Google quietly switched on a new search algorithm, Hummingbird, a month ago the company has revealed, impacting an estimated 90-percent of searches by improving how the engine handles complex queries. Revealed at an event earlier today, held at the house Sergey Brin and Larry Page first used while setting up Google almost fifteen years ago, Hummingbird consists of new technology that can better understand natural language and compound questions, particularly of use when handling "OK Google" voice commands such as will be added to the iOS search app imminently.
Technical details around Google Hummingbird are still in short supply, with the company deflecting specific questions for the moment. Instead, it's focusing on how the new algorithms can parse complex questions in their entirety, TechCrunch reports; that's as opposed to the older style of analysis, which would examine each individual word separately.
The upshot, Google says, is a greater understanding of context rather than just content. That's something the Knowledge Graph engine Google first launched last year can handle, pulling out answers on the same theme, or comparing different results such as today's newly added comparison cards.
Google describes the changes Hummingbird brings as the most significant to its search engine since 2010 and Caffeine, according to Forbes. Whereas Caffeine was more about the speed at which Google indexed content online, however, Hummingbird is about relevance.
Knowledge Graph was Google's attempt to move beyond confusing similarities between search terms that word-by-word analysis didn't comprehend. For instance, a search for "Rio" could be in reference to the Brazilian city, the casino in Las Vegas, or the animated movie; Knowledge Graph can flag up the different possibilities, and then learn from which the user is clicking on so as to make the next set of results more accurate.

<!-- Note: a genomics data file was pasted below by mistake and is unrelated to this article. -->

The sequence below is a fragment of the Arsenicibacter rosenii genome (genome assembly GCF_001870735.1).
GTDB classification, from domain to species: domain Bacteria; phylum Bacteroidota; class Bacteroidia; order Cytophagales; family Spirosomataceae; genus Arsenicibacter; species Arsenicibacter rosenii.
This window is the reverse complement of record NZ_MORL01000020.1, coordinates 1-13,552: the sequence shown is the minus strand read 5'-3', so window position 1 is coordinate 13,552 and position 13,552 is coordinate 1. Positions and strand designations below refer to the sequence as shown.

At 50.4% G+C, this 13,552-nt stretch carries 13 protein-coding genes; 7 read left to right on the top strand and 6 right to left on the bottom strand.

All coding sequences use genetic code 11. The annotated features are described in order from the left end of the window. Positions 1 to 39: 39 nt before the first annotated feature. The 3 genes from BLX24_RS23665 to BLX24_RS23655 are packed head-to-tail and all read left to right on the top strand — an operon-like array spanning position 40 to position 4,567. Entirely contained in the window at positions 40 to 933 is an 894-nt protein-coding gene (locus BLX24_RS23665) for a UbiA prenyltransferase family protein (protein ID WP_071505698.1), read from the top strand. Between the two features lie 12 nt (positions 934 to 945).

Hummingbird, meanwhile, seems to be the logical next step for Knowledge Graph, allowing for multi-factor queries to be understood. The end result may be most visible for mobile users, with Google's new tablet and smartphone UI leaning more heavily on the cards-style interface the company has previewed on Glass and in Google Now. That's no great surprise, however; Android's head of user experience, Matias Duarte, told us that Now was rapidly becoming the template for how mobile works when we interviewed him earlier in the year.
Speaking of Google Now and the search results offered there and on the Glass wearable, Duarte described the push for more refinement in answers as "the kind of bold, typographic version of Google that is confident about giving you an answer, and confident about giving you the big picture – very different from the old Google."
Hummingbird graphic VIA bmateka